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CD Reviews:
The Listening Room: Ronnie Dunn, All Time Low and more...
 

By GARY GRAFF
of the Oakland Press

» See more SOUND CHECK

COUNTRY

Ronnie Dunn

“Ronnie Dunn”

Arista Nasvhille

★★★

Kix Brooks’ name appears nowhere in the acknowledgements for Ronnie Dunn’s first-ever solo album — and that says something. Oh, not about the duo’s relationship; we know they weren’t bosom buddies when they called it quits last year, even after 20 years and 30+ million album sales together. Mostly, “Ronnie Dunn” is the un-hatted half of Brooks & Dunn reclaiming his individuality and, in doing that, tapping into his past, reaching back to the somewhat innocent pre-fame days when he was just a “Singer in a Cowboy Band.” As in those days, Dunn spends this 12-track set “mixin’ up the fast with the slow ones” — although it’s the latter that really provide the showcase for Dunn’s resonant, rich voice. He’s in a romantic mood on songs such as the aching “Your Kind of Love” and the ringing and redemptive “Once,” while the moody “Bleed Red” deals with a more universal kind of love and “I Just Get Lonely” grapples with separation. Best of the lot, however, is “Cost of Livin’,” a wrenching ballad about a desperate but dignified military vet touting his own virtues as he looks for a job. Dunn — who wrote or co-wrote nine of the songs and plays most of the album’s guitar solos — kicks it up a little, too, reconnecting with his roadhouse roots on “Singer in a Cowboy Band” and “Let the Cowboy Rock” and bringing in some horn-fueled Mariachi flavor on “How Far to Waco.” He doesn’t necessarily sound like a new man here, but he certainly shows that after all those years in a partnership he’s a guy who can carry a full album by himself.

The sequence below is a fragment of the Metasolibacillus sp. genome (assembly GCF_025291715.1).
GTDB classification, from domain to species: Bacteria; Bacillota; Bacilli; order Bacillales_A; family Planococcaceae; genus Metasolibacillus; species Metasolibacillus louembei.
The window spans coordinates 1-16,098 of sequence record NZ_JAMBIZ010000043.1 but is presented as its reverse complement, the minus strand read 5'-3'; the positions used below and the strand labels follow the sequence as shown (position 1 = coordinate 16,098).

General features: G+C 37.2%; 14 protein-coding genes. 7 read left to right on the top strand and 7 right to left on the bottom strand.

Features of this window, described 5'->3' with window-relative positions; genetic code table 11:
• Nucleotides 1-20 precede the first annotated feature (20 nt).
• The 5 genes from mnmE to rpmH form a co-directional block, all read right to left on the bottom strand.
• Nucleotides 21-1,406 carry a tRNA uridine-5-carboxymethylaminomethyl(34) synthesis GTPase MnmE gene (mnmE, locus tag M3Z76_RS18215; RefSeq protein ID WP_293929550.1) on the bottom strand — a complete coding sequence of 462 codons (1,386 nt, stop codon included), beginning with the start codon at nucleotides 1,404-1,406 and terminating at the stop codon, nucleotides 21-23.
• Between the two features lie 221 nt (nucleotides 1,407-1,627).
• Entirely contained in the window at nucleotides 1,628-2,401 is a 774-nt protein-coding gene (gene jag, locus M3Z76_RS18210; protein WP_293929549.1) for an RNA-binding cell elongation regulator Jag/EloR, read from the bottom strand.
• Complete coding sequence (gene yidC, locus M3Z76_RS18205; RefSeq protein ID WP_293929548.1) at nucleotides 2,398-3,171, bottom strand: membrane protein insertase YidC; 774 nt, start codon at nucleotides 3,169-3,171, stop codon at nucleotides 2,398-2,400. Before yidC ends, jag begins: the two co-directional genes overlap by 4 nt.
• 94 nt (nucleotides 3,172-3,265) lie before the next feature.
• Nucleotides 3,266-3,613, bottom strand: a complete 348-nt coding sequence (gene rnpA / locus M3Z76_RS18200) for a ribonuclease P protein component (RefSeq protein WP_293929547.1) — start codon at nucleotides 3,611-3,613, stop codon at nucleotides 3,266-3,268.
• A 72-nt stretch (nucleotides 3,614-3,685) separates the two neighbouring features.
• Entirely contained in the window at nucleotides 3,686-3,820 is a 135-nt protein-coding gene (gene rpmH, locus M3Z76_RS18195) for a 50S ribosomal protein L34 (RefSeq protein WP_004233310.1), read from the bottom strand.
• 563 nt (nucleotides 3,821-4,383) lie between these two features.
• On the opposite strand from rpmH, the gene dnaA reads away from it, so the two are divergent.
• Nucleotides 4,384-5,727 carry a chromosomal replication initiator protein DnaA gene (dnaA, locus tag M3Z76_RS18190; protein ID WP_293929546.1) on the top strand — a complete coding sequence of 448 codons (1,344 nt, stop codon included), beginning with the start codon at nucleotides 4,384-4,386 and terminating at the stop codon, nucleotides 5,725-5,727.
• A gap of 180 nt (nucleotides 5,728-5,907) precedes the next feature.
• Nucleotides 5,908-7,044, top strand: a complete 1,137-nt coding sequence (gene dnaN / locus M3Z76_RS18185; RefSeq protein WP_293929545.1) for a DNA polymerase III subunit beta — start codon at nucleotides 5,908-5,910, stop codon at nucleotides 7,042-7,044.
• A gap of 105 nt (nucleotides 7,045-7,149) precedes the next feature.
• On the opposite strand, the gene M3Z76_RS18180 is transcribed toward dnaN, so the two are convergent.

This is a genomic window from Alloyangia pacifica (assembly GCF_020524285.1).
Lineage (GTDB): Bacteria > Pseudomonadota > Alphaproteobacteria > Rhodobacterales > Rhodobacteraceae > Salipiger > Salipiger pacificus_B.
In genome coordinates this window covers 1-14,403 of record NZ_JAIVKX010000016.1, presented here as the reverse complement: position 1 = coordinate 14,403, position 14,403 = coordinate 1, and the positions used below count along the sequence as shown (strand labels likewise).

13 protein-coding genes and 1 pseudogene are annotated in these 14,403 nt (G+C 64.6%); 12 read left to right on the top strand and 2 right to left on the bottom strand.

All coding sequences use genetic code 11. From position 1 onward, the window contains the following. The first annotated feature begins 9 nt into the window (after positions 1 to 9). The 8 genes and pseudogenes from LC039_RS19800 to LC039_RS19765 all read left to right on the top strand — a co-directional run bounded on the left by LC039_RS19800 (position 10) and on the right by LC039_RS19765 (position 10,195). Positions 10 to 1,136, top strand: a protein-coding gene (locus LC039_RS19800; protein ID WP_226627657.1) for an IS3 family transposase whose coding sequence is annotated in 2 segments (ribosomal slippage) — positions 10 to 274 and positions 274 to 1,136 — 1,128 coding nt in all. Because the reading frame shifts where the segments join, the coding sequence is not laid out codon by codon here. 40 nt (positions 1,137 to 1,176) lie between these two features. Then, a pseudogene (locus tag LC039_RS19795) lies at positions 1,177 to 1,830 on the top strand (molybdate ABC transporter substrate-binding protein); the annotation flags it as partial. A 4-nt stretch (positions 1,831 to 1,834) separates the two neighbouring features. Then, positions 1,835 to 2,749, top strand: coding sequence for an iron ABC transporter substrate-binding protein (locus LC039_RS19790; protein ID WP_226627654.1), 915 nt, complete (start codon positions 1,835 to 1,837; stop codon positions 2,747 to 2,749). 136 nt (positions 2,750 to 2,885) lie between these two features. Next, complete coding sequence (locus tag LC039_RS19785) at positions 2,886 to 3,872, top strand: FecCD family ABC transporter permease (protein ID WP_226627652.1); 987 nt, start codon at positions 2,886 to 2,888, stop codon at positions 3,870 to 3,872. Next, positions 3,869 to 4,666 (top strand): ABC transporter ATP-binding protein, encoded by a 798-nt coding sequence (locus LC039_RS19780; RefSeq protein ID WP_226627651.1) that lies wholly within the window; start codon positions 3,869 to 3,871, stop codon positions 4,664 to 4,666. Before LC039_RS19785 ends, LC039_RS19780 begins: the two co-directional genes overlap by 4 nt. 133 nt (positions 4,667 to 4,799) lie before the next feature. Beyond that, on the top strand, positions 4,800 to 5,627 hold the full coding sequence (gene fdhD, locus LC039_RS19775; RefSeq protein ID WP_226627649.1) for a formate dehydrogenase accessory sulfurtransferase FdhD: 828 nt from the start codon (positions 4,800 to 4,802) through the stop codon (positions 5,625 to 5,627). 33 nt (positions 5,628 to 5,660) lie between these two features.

ROCK

All Time Low, “Dirty Work” (Interscope/DGC/Geffen) ★★1/2

It’s not easy for punk rockers to grow up. For its fourth album, this Baltimore quartet, so fresh-faced when it debuted in 2005, has signed with a major label and worked with a corps of hitmaking producers — including R&B auteur The-Dream — for a set that’s polished and mature but clearly misses the spunk of the group’s previous releases. Frontman Alex Gaskarth’s cheeky humor still infuses tracks such as “Do You Want Me (Dead)?,” “Time-Bomb” and “That Girl,” while the Beatlesy, acoustic-guitar led “A Daydream Away” is convincingly mature. But mostly “Dirty Work” is a case where bigger does not equal better, and we’ll gladly trade the new slickness for a little more heart next time out.

New & Noteworthy

Adelita’s Way, “Home School Valedictorian” (Virgin): The Las Vegas hard rockers’ sophomore album includes one song, “I Want to Be,” co-written with Theory of a Deadman’s Tyler Connolly.